Anesthesia with hot peppers

Wednesday, March 8th 2017. | health
Capsaicin is useful to produce anesthesia without paralysis associated with the majority of local anesthesia, according to us researchers Harga Cellmaxx

 

A substance derived from the hot peppers, capsaicin, could revolutionize the anaesthetic techniques, since it reduces the sensitivity without affecting the motor part. This technique could be particularly useful in situations in which are interested in suppressing pain while preserving functions motor, as in the case of deliveries. In addition, experts meeting at the annual Conference of the American Society of Anesthesiologists, point to capsaicin and nicotine as good tools to relieve postoperative pain.

 

Marijuana, nicotine and toxins of snails and fish are some of the natural elements from which new drugs are obtained. Now, experts of medicine from Harvard University, in the United States, conclude that the combination of a molecule that acts from the inside of the neuron with capsaicin in chillies, can block pain and produce anesthesia. In the research, carried out in rats, capsaicin along with a derivative of lidocaine, commonly used local anesthetic was administered. The injections made effect in 30 minutes and the pain relief lasted several hours.
For pain

 

The study, published recently in the journal ‘Nature’, reveals that the capsaicin acts as a facilitator for a derivative of lidocaine, which acts by blocking sodium (QX-314) channels, can penetrate into the neurons. Conventional local anesthesia acts globally, both at the level of sensitivity and movement, resulting in numbness and paralysis, as it happens after a dental procedure.

 

This new type of anesthesia acts only at the level of sensitivity without altering the motor function by what could be especially useful in those cases in which want to block pain, preserving the motor functions, as in the case of deliveries. According to Clifford Woolf, of Massachusetts General Hospital, the new method could transform surgery as ether did in his time. Also, was optimistic with the possibility that in two or three years the first tests carried out on human beings. The properties of capsaicin were already known and used as a local anesthetic in ointments to treat herpes zoster.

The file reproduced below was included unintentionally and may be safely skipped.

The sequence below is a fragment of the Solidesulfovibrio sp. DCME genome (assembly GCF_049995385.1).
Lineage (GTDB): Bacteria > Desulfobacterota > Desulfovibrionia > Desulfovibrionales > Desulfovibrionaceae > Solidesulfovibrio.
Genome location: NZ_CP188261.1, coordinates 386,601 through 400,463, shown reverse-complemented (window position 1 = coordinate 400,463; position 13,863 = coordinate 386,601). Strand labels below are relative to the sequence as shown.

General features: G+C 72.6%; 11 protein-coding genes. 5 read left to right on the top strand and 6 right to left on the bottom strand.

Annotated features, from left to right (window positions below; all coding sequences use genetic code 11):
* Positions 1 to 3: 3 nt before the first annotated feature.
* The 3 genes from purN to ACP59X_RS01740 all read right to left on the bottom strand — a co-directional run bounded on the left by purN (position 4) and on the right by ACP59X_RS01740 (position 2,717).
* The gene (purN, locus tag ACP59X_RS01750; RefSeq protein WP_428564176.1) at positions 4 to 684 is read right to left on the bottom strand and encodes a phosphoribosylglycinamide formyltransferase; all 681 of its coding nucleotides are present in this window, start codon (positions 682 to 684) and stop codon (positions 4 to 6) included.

Capsaicin and nicotine

 

Capsaicin already is used as a local anesthetic in ointments to treat herpes zoster

 

Capsaicin applied locally, and nicotine patches alleviate pain after surgery, according to pray two studies presented at the annual meeting of the American Society of Anesthesiologists, recently conducted. In one of them, made in Copenhagen, applied 1000 micrograms of capsaicin directly on the wound of 20 patients who underwent hernia surgery. Comparing the degree of postoperative pain with a group treated with placebo control. The results were favorable for patients in the capsaicin group, who demonstrated less pain during the three days following surgery.

 

In other research was administered, 90 men non-smoking prior to prostate surgery, a 7 milligram nicotine patch or an identical free nicotine patch to be operated. After the surgery, each patient could control the pain with a drip of morphine. The men who received the nicotine patch had less need for morphine during the 24 hours following surgery than men who had the patch without the alkaloid.

 

The researchers noted that the nicotine seemed to relieve pain without causing narcotic side effects associated with morphine. Nausea were the only relevant side effect though, according to the authors of the study, they could minimize managing anti-Emetic drugs before the intervention. «Nicotine use in perioperative analgesia also needs studied in smokers, who probably will not suffer the side effects of nausea,» said Ashraf Habib, lead author and associate professor of Anesthesiology from Medical Center Duke University, during the Congress.

 

Nicotine patches are used for some time in the smoking cessation and some studies already had pointed it useful in relieving the pain. In one of them nicotine nasal spray was administered to women who had been a hysterectomy, with good results, although the mechanism by which nicotine possesses analgesic effect, since there are receivers of this substance both in the central nervous system and the peripheral is unknown. Use, in short periods of time, it is not addictive, according to Habib pointed out.

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